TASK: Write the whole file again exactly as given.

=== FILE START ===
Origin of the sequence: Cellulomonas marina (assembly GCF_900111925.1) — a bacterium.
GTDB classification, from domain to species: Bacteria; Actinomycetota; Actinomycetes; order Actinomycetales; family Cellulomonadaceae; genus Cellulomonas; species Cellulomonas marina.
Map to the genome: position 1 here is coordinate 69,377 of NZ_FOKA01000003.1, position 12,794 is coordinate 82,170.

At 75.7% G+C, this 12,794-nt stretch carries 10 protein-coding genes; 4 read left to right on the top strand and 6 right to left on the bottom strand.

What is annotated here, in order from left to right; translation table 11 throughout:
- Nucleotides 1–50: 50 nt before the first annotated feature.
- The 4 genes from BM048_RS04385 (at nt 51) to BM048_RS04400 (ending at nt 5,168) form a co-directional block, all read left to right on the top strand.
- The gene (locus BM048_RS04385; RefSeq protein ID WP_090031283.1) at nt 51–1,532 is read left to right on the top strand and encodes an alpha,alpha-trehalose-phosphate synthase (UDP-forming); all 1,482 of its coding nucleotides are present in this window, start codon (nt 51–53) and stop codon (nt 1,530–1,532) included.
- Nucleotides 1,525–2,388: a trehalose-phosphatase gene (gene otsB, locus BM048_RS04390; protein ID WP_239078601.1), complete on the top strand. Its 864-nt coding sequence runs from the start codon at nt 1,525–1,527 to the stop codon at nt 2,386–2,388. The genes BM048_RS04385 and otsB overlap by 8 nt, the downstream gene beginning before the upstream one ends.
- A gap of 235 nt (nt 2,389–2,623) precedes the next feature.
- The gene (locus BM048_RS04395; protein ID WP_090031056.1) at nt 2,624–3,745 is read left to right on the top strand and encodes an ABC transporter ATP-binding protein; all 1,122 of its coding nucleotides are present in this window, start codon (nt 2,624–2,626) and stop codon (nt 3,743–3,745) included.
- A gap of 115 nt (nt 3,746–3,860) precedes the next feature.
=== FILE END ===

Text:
Origin of the sequence: Cellulomonas marina (assembly GCF_900111925.1) — a bacterium.
GTDB classification, from domain to species: Bacteria; Actinomycetota; Actinomycetes; order Actinomycetales; family Cellulomonadaceae; genus Cellulomonas; species Cellulomonas marina.
Map to the genome: position 1 here is coordinate 69,377 of NZ_FOKA01000003.1, position 12,794 is coordinate 82,170.

At 75.7% G+C, this 12,794-nt stretch carries 10 protein-coding genes; 4 read left to right on the top strand and 6 right to left on the bottom strand.

What is annotated here, in order from left to right; translation table 11 throughout:
- Nucleotides 1–50: 50 nt before the first annotated feature.
- The 4 genes from BM048_RS04385 (at nt 51) to BM048_RS04400 (ending at nt 5,168) form a co-directional block, all read left to right on the top strand.
- The gene (locus BM048_RS04385; RefSeq protein ID WP_090031283.1) at nt 51–1,532 is read left to right on the top strand and encodes an alpha,alpha-trehalose-phosphate synthase (UDP-forming); all 1,482 of its coding nucleotides are present in this window, start codon (nt 51–53) and stop codon (nt 1,530–1,532) included.
- Nucleotides 1,525–2,388: a trehalose-phosphatase gene (gene otsB, locus BM048_RS04390; protein ID WP_239078601.1), complete on the top strand. Its 864-nt coding sequence runs from the start codon at nt 1,525–1,527 to the stop codon at nt 2,386–2,388. The genes BM048_RS04385 and otsB overlap by 8 nt, the downstream gene beginning before the upstream one ends.
- A gap of 235 nt (nt 2,389–2,623) precedes the next feature.
- The gene (locus BM048_RS04395; protein ID WP_090031056.1) at nt 2,624–3,745 is read left to right on the top strand and encodes an ABC transporter ATP-binding protein; all 1,122 of its coding nucleotides are present in this window, start codon (nt 2,624–2,626) and stop codon (nt 3,743–3,745) included.
- A gap of 115 nt (nt 3,746–3,860) precedes the next feature.